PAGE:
Similarly, unemployment in Baltimore City and Prince George's County, the areas with the state's highest concentration of black citizens, has increased from 7 percent in July 2008 to 11.1 percent in July 2012 and 4.6 percent in July 2008 to 7.1 percent in July 2012, respectively. These numbers are also down from 12.6 percent in July and August 2010 in Baltimore City and 8 percent in Prince George's County in January, February and July of 2010, the highest they have been since the start of Obama's presidency.
Ball was quick to defend Obama's employment policies and referenced his many attempts to pass legislation that were quickly shot down in Congress. When Obama entered office, he said, many people were losing jobs, but now near the end of his term, jobs are being gained slowly, but steadily, nationwide.
If campaign contributions are any indication, the numbers reflect a slight dip in support. The Federal Election Commission reported that Maryland contributions totaled more than $8 million, compared to 2008, when CNS reported Obama having received nearly $9 million through the end of July.
“I'm doing fundraising, volunteer work, and was at the campaign office the other day to get volunteers,” said Karren Pope-Onwukwe, a delegate to this year's Democratic National Convention. “I had one woman the other day give $25 at a dinner with Obama. That's the thing -- people don't have to give a lot of money. You can go online and buy a mug or something; it's all supporting the campaign.”
People have been doing just that. Despite the staggering unemployment rates, the money is still coming in.
“It's about the same,” said Norma Lindsay, the Prince George's County Central Committee chairwoman. “I haven't seen any difference. Now other places, I don't know, but Prince George's County, we are exactly where we should be.”
Delegate Emmett Burns, a Baltimore County Democrat who heads an Economic Matters subcommittee on unemployment insurance, agrees with Ball that unemployment has, “been (on) an upward trend as the economy worsens,” but that voters, particularly black voters, will not place direct blame for their unemployment woes on Obama.
“I think they're going to go out and support him in great numbers,” said Burns.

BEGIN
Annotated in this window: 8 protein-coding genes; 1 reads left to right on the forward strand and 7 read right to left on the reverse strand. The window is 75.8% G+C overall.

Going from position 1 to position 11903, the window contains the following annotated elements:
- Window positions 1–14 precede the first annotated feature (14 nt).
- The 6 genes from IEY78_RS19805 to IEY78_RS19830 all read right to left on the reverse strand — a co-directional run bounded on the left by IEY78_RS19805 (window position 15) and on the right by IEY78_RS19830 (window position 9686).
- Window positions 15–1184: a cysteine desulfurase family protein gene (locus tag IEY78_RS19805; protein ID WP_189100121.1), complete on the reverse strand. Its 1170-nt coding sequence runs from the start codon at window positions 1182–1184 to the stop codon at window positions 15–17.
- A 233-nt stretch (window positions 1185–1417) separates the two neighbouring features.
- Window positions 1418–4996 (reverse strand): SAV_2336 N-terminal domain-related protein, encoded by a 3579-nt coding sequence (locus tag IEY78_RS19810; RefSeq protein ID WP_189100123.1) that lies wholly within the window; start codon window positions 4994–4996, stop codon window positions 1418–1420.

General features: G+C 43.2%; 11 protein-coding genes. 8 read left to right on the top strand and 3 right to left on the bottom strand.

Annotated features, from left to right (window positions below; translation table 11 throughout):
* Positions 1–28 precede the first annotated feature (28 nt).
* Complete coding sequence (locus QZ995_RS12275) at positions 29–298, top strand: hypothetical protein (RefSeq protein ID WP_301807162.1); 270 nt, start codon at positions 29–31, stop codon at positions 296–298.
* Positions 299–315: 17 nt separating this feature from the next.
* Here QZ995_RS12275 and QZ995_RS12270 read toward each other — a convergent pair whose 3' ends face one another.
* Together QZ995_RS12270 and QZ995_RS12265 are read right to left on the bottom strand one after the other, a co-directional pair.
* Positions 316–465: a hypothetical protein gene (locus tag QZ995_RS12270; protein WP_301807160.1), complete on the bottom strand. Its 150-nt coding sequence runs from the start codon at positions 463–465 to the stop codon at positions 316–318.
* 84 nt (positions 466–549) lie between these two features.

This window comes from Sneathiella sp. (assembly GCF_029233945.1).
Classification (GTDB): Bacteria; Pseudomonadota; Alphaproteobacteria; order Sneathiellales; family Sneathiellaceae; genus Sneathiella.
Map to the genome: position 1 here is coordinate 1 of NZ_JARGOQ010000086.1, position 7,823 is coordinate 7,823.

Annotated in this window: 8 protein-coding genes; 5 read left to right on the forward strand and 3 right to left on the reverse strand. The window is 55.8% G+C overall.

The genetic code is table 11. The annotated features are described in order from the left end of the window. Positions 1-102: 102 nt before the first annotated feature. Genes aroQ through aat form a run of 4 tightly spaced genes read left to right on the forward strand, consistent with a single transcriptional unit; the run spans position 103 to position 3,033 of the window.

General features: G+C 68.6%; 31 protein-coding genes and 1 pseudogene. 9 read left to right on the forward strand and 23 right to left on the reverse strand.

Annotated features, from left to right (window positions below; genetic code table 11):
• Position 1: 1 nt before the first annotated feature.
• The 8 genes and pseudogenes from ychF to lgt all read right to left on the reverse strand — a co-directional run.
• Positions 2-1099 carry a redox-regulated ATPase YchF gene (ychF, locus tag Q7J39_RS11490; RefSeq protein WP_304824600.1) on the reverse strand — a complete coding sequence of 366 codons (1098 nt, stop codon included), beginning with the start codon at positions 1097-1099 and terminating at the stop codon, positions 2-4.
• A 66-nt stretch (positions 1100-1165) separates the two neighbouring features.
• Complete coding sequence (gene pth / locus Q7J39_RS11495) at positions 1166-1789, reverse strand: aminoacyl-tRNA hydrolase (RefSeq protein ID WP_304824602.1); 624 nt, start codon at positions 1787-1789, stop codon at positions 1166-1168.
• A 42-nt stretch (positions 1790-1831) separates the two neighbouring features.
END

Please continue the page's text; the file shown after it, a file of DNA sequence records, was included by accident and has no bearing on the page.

Voter turnout would be more predictable if people voted based on one issue. Baltimore City Councilman Nick Mosby said that “voter group predictions should be based on socio-economic subgroups and not by race,” and pointed to Michael Steele's failed bid for lieutenant governor.
“At the end of the day, voters will see that the Republicans are not coming up with real answers as to how to create jobs,” said Mosby. “The stimulus package and other job-creating mechanisms may not have lived up to your expectations, but it was an attempt at solving a complex economic crisis that has been inherited from failed policies of past administrations.”
One of the most outspoken critics of the president's support of same-sex marriage, Burns, a minister at Rising Sun Baptist Church in Woodlawn, condemned the president's actions, but has since reiterated his overall support for the president.
“Though many don't like same-sex marriage, ultimately, the president will do more to help the country than Mitt Romney will,” Burns said.
The president will need all the support he can get, if he hopes to defeat Republican challenger Mitt Romney. The two have been neck-and-neck, with the most recent CBS News poll, released on Aug. 28, showing Obama with a slim one-point lead: 46 to 45 percent.
There is still a long two-and-a-half months left for the campaign to play out, so any polling is premature.
“The enthusiasm may have dampened on the surface,” said Leggett. “But you won't know more until closer to the election.”